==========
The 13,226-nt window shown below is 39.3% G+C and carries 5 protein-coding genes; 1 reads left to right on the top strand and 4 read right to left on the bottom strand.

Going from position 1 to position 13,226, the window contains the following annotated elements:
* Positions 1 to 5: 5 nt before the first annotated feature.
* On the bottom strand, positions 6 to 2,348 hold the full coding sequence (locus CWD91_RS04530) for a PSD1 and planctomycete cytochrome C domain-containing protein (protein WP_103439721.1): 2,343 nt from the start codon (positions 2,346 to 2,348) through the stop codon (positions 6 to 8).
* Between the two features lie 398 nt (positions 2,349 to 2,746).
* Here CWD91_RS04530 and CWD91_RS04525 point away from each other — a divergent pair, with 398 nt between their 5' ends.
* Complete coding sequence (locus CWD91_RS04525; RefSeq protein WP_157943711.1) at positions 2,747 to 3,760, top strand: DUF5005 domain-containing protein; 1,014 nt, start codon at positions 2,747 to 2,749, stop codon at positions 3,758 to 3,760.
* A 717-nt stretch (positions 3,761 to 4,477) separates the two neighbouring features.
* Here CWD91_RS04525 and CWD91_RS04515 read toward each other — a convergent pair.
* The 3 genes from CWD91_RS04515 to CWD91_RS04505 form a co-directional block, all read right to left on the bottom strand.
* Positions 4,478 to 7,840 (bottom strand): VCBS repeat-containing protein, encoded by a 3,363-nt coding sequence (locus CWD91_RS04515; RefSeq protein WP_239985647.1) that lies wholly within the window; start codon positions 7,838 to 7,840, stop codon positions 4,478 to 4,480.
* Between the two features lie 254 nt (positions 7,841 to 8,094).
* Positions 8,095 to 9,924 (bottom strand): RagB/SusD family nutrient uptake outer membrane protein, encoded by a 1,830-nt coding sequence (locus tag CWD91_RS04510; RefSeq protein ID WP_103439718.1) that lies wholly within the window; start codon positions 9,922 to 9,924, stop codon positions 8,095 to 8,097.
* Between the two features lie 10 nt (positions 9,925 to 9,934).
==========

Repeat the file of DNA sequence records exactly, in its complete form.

The 13,226-nt window shown below is 39.3% G+C and carries 5 protein-coding genes; 1 reads left to right on the top strand and 4 read right to left on the bottom strand.

Going from position 1 to position 13,226, the window contains the following annotated elements:
* Positions 1 to 5: 5 nt before the first annotated feature.
* On the bottom strand, positions 6 to 2,348 hold the full coding sequence (locus CWD91_RS04530) for a PSD1 and planctomycete cytochrome C domain-containing protein (protein WP_103439721.1): 2,343 nt from the start codon (positions 2,346 to 2,348) through the stop codon (positions 6 to 8).
* Between the two features lie 398 nt (positions 2,349 to 2,746).
* Here CWD91_RS04530 and CWD91_RS04525 point away from each other — a divergent pair, with 398 nt between their 5' ends.
* Complete coding sequence (locus CWD91_RS04525; RefSeq protein WP_157943711.1) at positions 2,747 to 3,760, top strand: DUF5005 domain-containing protein; 1,014 nt, start codon at positions 2,747 to 2,749, stop codon at positions 3,758 to 3,760.
* A 717-nt stretch (positions 3,761 to 4,477) separates the two neighbouring features.
* Here CWD91_RS04525 and CWD91_RS04515 read toward each other — a convergent pair.
* The 3 genes from CWD91_RS04515 to CWD91_RS04505 form a co-directional block, all read right to left on the bottom strand.
* Positions 4,478 to 7,840 (bottom strand): VCBS repeat-containing protein, encoded by a 3,363-nt coding sequence (locus CWD91_RS04515; RefSeq protein WP_239985647.1) that lies wholly within the window; start codon positions 7,838 to 7,840, stop codon positions 4,478 to 4,480.
* Between the two features lie 254 nt (positions 7,841 to 8,094).
* Positions 8,095 to 9,924 (bottom strand): RagB/SusD family nutrient uptake outer membrane protein, encoded by a 1,830-nt coding sequence (locus tag CWD91_RS04510; RefSeq protein ID WP_103439718.1) that lies wholly within the window; start codon positions 9,922 to 9,924, stop codon positions 8,095 to 8,097.
* Between the two features lie 10 nt (positions 9,925 to 9,934).